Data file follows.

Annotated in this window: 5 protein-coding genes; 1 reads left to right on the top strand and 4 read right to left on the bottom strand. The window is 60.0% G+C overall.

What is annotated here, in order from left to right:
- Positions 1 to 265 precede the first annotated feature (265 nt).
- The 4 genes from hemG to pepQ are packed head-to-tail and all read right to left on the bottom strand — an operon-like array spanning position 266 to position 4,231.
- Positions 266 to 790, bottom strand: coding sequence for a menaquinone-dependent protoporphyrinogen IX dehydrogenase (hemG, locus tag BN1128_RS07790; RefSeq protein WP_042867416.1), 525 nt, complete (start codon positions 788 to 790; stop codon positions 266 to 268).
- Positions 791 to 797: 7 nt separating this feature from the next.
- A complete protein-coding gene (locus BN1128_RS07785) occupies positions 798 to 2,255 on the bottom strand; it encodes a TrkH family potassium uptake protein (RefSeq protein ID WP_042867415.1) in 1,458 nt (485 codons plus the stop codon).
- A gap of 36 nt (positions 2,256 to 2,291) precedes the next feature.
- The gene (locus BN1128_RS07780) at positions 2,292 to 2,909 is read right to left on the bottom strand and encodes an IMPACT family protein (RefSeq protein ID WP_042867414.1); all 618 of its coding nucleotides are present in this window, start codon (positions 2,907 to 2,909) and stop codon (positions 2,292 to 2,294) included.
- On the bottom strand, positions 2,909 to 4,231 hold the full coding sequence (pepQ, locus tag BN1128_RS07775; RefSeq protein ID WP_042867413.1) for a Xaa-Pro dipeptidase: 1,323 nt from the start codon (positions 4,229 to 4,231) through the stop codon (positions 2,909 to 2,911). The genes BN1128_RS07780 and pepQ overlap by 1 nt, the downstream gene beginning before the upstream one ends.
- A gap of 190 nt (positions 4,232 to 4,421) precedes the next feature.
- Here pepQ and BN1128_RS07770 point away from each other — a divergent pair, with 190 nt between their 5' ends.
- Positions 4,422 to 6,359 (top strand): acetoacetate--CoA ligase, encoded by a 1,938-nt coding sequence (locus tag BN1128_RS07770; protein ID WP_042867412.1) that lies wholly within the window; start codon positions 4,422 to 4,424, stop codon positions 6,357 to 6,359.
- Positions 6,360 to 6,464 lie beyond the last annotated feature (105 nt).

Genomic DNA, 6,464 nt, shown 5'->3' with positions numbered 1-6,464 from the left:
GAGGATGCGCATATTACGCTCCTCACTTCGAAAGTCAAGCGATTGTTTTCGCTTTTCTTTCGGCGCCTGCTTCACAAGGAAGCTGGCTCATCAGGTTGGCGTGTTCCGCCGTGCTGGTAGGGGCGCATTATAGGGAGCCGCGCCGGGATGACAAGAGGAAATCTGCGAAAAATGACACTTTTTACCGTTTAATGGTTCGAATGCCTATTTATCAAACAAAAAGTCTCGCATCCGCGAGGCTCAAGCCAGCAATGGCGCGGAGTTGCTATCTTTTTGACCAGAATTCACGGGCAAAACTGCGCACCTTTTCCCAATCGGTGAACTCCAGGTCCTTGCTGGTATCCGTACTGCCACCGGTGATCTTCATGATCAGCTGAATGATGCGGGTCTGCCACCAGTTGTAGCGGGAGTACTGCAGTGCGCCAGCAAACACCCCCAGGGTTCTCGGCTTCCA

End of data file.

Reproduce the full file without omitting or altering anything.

Annotated in this window: 5 protein-coding genes; 1 reads left to right on the top strand and 4 read right to left on the bottom strand. The window is 60.0% G+C overall.

What is annotated here, in order from left to right:
- Positions 1 to 265 precede the first annotated feature (265 nt).
- The 4 genes from hemG to pepQ are packed head-to-tail and all read right to left on the bottom strand — an operon-like array spanning position 266 to position 4,231.
- Positions 266 to 790, bottom strand: coding sequence for a menaquinone-dependent protoporphyrinogen IX dehydrogenase (hemG, locus tag BN1128_RS07790; RefSeq protein WP_042867416.1), 525 nt, complete (start codon positions 788 to 790; stop codon positions 266 to 268).
- Positions 791 to 797: 7 nt separating this feature from the next.
- A complete protein-coding gene (locus BN1128_RS07785) occupies positions 798 to 2,255 on the bottom strand; it encodes a TrkH family potassium uptake protein (RefSeq protein ID WP_042867415.1) in 1,458 nt (485 codons plus the stop codon).
- A gap of 36 nt (positions 2,256 to 2,291) precedes the next feature.
- The gene (locus BN1128_RS07780) at positions 2,292 to 2,909 is read right to left on the bottom strand and encodes an IMPACT family protein (RefSeq protein ID WP_042867414.1); all 618 of its coding nucleotides are present in this window, start codon (positions 2,907 to 2,909) and stop codon (positions 2,292 to 2,294) included.
- On the bottom strand, positions 2,909 to 4,231 hold the full coding sequence (pepQ, locus tag BN1128_RS07775; RefSeq protein ID WP_042867413.1) for a Xaa-Pro dipeptidase: 1,323 nt from the start codon (positions 4,229 to 4,231) through the stop codon (positions 2,909 to 2,911). The genes BN1128_RS07780 and pepQ overlap by 1 nt, the downstream gene beginning before the upstream one ends.
- A gap of 190 nt (positions 4,232 to 4,421) precedes the next feature.
- Here pepQ and BN1128_RS07770 point away from each other — a divergent pair, with 190 nt between their 5' ends.
- Positions 4,422 to 6,359 (top strand): acetoacetate--CoA ligase, encoded by a 1,938-nt coding sequence (locus tag BN1128_RS07770; protein ID WP_042867412.1) that lies wholly within the window; start codon positions 4,422 to 4,424, stop codon positions 6,357 to 6,359.
- Positions 6,360 to 6,464 lie beyond the last annotated feature (105 nt).

Genomic DNA, 6,464 nt, shown 5'->3' with positions numbered 1-6,464 from the left:
GAGGATGCGCATATTACGCTCCTCACTTCGAAAGTCAAGCGATTGTTTTCGCTTTTCTTTCGGCGCCTGCTTCACAAGGAAGCTGGCTCATCAGGTTGGCGTGTTCCGCCGTGCTGGTAGGGGCGCATTATAGGGAGCCGCGCCGGGATGACAAGAGGAAATCTGCGAAAAATGACACTTTTTACCGTTTAATGGTTCGAATGCCTATTTATCAAACAAAAAGTCTCGCATCCGCGAGGCTCAAGCCAGCAATGGCGCGGAGTTGCTATCTTTTTGACCAGAATTCACGGGCAAAACTGCGCACCTTTTCCCAATCGGTGAACTCCAGGTCCTTGCTGGTATCCGTACTGCCACCGGTGATCTTCATGATCAGCTGAATGATGCGGGTCTGCCACCAGTTGTAGCGGGAGTACTGCAGTGCGCCAGCAAACACCCCCAGGGTTCTCGGCTTCCA